Dental News

Electric Vs. Manual: Toothbrushes, Not Typewriters

June 20, 2000

Original broadcast date: February 15, 2000

A lot of you probably use or have tried electric toothbrushes or even the new ultrasound gadgets, but have you ever wondered just how good they are compared to a regular toothbrush?

I used an electric toothbrush for awhile, but got bored with it. So, I’m back to brushing manually, which is just fine, according to a review published in the University of California, Berkeley Wellness Letter.

The main thing to remember is to brush for a full two minutes twice a day, and don’t forget to floss. If you follow this advice, you’ll do as good a job of removing plaque and harmful bacteria as with automated gadgets.

There are some people who can benefit from using an electric toothbrush and, according to the UC Wellness Letter, you might consider one if:

–You lack the manual dexterity or have any disability that limits your ability to brush.

–You have braces; an electric brush may reach crevices you can’t otherwise clean.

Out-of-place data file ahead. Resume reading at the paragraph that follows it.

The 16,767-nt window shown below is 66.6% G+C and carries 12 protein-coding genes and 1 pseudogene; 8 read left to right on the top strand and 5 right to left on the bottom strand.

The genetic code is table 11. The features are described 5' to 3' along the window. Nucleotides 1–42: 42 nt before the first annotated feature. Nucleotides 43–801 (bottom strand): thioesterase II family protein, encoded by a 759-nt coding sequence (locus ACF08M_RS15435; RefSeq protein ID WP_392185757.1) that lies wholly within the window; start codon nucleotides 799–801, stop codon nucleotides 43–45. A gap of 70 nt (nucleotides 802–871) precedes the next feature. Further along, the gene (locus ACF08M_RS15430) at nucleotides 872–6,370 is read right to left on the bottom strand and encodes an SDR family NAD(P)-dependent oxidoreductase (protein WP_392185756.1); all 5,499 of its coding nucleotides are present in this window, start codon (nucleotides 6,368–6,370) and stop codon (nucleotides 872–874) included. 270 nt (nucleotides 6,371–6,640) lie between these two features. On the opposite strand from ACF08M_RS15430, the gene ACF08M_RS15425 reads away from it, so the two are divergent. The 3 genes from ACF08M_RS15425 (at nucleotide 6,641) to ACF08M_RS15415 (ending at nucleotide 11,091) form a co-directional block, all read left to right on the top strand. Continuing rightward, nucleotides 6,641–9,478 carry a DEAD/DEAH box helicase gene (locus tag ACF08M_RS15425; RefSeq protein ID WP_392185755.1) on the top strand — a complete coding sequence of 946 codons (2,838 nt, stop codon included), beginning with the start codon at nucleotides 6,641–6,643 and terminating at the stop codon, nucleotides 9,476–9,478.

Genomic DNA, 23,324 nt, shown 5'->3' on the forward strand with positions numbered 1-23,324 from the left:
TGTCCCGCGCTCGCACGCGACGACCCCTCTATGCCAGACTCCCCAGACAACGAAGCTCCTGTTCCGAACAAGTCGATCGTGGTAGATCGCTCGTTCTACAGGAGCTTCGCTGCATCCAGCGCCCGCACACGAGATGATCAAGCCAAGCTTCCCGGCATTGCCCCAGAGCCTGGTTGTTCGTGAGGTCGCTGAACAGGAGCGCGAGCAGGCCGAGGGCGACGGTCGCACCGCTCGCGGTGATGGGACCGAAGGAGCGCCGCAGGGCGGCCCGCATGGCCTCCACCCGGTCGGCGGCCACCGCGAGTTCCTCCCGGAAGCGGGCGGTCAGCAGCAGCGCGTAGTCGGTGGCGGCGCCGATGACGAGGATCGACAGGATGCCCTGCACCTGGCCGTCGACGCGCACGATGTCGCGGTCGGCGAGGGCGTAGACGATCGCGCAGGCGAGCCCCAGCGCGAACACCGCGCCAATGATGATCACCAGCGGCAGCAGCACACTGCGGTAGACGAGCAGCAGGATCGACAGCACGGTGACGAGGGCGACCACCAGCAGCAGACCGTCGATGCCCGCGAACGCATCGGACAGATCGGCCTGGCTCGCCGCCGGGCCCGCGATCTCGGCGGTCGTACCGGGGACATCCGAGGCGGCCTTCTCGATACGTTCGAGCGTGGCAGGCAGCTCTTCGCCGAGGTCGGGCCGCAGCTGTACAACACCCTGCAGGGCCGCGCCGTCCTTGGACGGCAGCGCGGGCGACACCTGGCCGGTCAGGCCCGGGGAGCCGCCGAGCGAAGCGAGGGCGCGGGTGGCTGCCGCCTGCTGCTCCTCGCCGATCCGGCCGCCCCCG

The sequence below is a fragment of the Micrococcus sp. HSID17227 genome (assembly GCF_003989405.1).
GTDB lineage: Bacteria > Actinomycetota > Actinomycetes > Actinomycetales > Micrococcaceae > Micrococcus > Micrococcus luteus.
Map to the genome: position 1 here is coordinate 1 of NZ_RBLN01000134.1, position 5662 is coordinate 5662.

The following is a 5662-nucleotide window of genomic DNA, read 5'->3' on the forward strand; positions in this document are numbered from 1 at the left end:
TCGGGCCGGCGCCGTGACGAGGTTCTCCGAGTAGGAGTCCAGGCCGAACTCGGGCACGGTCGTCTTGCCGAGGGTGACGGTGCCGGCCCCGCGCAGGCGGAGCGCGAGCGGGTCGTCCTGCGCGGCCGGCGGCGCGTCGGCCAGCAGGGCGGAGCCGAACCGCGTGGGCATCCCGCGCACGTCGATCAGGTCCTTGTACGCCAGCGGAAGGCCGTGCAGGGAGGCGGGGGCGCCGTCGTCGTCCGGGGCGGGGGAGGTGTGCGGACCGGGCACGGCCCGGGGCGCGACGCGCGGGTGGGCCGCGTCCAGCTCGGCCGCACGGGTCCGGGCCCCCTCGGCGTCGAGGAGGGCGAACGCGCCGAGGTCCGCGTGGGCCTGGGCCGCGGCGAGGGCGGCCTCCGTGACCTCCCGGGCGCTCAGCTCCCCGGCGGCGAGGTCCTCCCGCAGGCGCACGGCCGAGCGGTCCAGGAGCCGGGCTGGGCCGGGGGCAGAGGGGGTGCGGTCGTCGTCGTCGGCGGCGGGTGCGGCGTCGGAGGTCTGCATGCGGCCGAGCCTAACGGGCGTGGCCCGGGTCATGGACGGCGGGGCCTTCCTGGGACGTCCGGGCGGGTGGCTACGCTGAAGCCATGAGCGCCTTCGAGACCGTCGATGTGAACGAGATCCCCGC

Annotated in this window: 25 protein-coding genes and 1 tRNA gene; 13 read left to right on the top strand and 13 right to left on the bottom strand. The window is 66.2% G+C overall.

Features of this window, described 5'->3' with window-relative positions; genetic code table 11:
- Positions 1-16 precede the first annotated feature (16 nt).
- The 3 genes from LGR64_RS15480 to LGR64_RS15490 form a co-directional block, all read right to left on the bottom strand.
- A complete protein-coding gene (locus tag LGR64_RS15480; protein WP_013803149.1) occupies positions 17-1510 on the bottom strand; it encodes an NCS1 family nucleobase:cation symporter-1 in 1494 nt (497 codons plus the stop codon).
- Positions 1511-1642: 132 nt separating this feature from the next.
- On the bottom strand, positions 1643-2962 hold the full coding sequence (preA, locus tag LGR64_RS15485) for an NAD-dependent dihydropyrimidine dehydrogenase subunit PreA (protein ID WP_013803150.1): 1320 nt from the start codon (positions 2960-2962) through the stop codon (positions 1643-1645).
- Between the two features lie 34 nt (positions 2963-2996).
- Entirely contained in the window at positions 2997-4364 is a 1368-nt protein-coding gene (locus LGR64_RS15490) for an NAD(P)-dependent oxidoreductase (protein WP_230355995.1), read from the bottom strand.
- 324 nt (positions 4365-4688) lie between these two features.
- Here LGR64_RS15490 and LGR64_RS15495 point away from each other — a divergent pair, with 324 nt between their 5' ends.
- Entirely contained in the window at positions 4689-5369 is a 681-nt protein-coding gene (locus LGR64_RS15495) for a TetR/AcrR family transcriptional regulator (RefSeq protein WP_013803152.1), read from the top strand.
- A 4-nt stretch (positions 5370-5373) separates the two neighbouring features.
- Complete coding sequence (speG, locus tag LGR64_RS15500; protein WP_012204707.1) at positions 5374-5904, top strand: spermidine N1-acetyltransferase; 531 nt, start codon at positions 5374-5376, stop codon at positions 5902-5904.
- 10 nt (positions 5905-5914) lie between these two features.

–You love gadgets and would really brush longer if you had a built-in timer featured on some models.

–You are trying to encourage a child to brush and the novelty of a power tool would help.

–You scrub too vigorously with a regular brush and need a tool that will help you limit the force you can apply.

–You have a periodontal disease and your dentist advises using a power tool.

There are some drawbacks to the power toothbrushes. They’re fairly expensive, the brushes and heads can be hard to keep clean, they’re noisy and some require a special type of toothpaste you might not like.

An independent testing organization looked at convenience and user satisfaction and found the majority of people prefer the old-fashioned manual toothbrush to the high-tech variety.

Since the automated toothbrushes and ultrasound aren’t superior to manual brushing in removing plaque, I have to agree with the study’s conclusion – a plain old toothbrush is still your best bet.

Source: UC Berkeley Wellness Letter, February 2000